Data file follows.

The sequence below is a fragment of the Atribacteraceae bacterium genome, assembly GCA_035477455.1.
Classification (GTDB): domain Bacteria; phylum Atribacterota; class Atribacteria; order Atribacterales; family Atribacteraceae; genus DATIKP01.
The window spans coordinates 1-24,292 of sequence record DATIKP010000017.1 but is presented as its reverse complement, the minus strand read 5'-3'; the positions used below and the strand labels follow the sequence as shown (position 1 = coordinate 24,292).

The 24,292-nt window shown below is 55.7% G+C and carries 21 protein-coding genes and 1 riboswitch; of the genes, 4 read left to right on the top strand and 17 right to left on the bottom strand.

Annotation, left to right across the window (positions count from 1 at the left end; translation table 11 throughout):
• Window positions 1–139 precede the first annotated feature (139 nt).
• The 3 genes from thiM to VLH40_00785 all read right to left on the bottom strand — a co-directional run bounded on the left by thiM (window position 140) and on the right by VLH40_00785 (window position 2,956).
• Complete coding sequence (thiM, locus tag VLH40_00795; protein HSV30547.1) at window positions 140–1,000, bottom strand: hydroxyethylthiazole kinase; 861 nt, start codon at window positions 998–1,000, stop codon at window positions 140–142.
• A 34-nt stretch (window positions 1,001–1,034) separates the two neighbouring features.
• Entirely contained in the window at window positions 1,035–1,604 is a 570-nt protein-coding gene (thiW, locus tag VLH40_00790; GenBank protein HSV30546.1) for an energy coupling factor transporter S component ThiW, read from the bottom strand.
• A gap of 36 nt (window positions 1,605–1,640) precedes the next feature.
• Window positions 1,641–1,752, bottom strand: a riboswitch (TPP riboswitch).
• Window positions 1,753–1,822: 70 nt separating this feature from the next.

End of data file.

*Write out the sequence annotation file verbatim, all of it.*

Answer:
The sequence below is a fragment of the Atribacteraceae bacterium genome, assembly GCA_035477455.1.
Classification (GTDB): domain Bacteria; phylum Atribacterota; class Atribacteria; order Atribacterales; family Atribacteraceae; genus DATIKP01.
The window spans coordinates 1-24,292 of sequence record DATIKP010000017.1 but is presented as its reverse complement, the minus strand read 5'-3'; the positions used below and the strand labels follow the sequence as shown (position 1 = coordinate 24,292).

The 24,292-nt window shown below is 55.7% G+C and carries 21 protein-coding genes and 1 riboswitch; of the genes, 4 read left to right on the top strand and 17 right to left on the bottom strand.

Annotation, left to right across the window (positions count from 1 at the left end; translation table 11 throughout):
• Window positions 1–139 precede the first annotated feature (139 nt).
• The 3 genes from thiM to VLH40_00785 all read right to left on the bottom strand — a co-directional run bounded on the left by thiM (window position 140) and on the right by VLH40_00785 (window position 2,956).
• Complete coding sequence (thiM, locus tag VLH40_00795; protein HSV30547.1) at window positions 140–1,000, bottom strand: hydroxyethylthiazole kinase; 861 nt, start codon at window positions 998–1,000, stop codon at window positions 140–142.
• A 34-nt stretch (window positions 1,001–1,034) separates the two neighbouring features.
• Entirely contained in the window at window positions 1,035–1,604 is a 570-nt protein-coding gene (thiW, locus tag VLH40_00790; GenBank protein HSV30546.1) for an energy coupling factor transporter S component ThiW, read from the bottom strand.
• A gap of 36 nt (window positions 1,605–1,640) precedes the next feature.
• Window positions 1,641–1,752, bottom strand: a riboswitch (TPP riboswitch).
• Window positions 1,753–1,822: 70 nt separating this feature from the next.